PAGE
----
Further configure firewall settings to device what you’ll allow in and which apps are allowed and/or blocked.


Certificates

Intune supports PKCS certificates for general and S/MIME purposes.



Device and user-based certificates are both supported via SCEP


VPN

Many VPN settings are available including 3rd party VPN support.


Make note of On-demand and per-app VPN


Use a proxy server? No problem!


Wi-Fi

Both Basic and Enterprise Wi-Fi profiles are supported with various auth types.


Customize with Apple Configurator

Don’t see a setting in the UI, not to worry as you can create a custom profile using Apple Profile Manager and/or Apple Configurator and upload the payload for delivery through Intune.


App deployment

Both line of business and Office apps are supported right from the UI.


When selecting “Line-of-business app” the MacOS app must be wrapped using the app wrapping tool for Mac which will wrap the app and give it an extension of .intuneMac.

The tool is available on GitHub: https://github.com/msintuneappsdk/intune-app-wrapping-tool-mac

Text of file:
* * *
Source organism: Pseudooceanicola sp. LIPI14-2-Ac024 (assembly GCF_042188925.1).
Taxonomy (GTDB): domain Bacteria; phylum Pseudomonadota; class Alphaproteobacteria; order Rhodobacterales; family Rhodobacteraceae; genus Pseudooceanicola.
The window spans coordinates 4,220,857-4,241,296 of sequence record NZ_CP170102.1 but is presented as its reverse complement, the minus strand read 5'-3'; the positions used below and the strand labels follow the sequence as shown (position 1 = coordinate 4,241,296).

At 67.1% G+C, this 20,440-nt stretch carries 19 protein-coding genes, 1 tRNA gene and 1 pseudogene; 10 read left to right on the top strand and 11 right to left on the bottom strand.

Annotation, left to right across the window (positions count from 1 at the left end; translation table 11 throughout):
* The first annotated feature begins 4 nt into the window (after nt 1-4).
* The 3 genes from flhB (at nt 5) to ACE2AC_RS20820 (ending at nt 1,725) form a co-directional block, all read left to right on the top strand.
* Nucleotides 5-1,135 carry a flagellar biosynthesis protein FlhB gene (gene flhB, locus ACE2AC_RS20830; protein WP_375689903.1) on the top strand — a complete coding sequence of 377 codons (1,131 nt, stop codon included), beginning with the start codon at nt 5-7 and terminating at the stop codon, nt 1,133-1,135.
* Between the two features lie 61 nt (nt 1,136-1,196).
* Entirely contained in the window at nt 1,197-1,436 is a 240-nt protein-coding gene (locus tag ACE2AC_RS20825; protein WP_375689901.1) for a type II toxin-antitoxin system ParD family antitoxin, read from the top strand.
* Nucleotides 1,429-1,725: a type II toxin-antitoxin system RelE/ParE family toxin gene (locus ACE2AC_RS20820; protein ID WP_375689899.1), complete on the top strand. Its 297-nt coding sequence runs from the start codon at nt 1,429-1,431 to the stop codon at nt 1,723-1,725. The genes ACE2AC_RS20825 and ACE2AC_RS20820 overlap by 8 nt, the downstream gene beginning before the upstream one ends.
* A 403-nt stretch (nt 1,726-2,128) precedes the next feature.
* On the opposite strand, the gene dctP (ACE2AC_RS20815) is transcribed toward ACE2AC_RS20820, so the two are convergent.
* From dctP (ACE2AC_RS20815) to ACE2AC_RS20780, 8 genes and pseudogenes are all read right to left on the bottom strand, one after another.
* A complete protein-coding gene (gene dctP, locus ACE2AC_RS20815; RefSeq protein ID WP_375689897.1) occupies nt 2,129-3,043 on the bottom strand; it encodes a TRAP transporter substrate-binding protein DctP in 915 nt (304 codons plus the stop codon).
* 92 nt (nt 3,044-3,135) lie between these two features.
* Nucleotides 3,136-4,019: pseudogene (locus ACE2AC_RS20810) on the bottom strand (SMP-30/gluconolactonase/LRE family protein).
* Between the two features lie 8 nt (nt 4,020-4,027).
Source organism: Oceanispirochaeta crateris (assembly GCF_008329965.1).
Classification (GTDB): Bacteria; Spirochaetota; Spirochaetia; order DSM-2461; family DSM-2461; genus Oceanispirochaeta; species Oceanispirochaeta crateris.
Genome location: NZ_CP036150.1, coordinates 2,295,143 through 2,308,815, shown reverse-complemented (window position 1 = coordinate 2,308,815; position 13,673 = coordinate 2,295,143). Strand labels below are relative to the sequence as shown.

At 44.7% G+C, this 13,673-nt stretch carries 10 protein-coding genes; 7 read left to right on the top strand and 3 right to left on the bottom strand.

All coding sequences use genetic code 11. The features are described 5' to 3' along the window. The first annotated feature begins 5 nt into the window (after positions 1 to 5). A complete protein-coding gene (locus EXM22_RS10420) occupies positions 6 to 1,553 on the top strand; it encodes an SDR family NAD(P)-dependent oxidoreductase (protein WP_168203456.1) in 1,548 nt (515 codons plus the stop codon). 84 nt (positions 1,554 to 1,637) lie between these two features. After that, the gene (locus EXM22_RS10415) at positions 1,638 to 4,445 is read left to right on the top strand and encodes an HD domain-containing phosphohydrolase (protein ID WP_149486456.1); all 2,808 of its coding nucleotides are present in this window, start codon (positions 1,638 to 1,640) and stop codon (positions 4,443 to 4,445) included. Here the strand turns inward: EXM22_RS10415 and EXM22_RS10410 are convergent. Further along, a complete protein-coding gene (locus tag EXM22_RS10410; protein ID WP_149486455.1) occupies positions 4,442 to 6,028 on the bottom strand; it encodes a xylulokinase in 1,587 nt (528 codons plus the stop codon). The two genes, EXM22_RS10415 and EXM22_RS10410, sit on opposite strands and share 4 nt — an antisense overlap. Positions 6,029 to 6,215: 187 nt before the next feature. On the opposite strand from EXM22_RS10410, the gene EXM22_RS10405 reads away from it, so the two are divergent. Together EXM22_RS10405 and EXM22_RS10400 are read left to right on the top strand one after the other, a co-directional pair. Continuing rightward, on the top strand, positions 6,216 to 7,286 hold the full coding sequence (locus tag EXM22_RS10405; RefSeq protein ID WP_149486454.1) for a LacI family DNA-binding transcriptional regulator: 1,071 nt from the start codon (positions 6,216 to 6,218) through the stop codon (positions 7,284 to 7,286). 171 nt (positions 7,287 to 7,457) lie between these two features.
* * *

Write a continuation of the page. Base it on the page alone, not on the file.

To learn more about Mac app deployment with Intune please visit: https://docs.microsoft.com/en-us/intune/lob-apps-macos

One of my peers Scott Duffey @Scottduf has a great post on this topic: https://blogs.technet.microsoft.com/microscott/deploying-apps-to-macs-using-microsoft-intune/

Note: as of this post only .pkg files are supported nor are conversions from .dmg to .pkg

Microsoft + Jamf partnership

Microsoft has also has a partnership with Jamf. Jamf also provides MacOS management and if your organization currently utilizes Jamf and would like to receive the benefits of integrating Jamf with Intune you can do this today with Jamf Pro. So, what does this mean?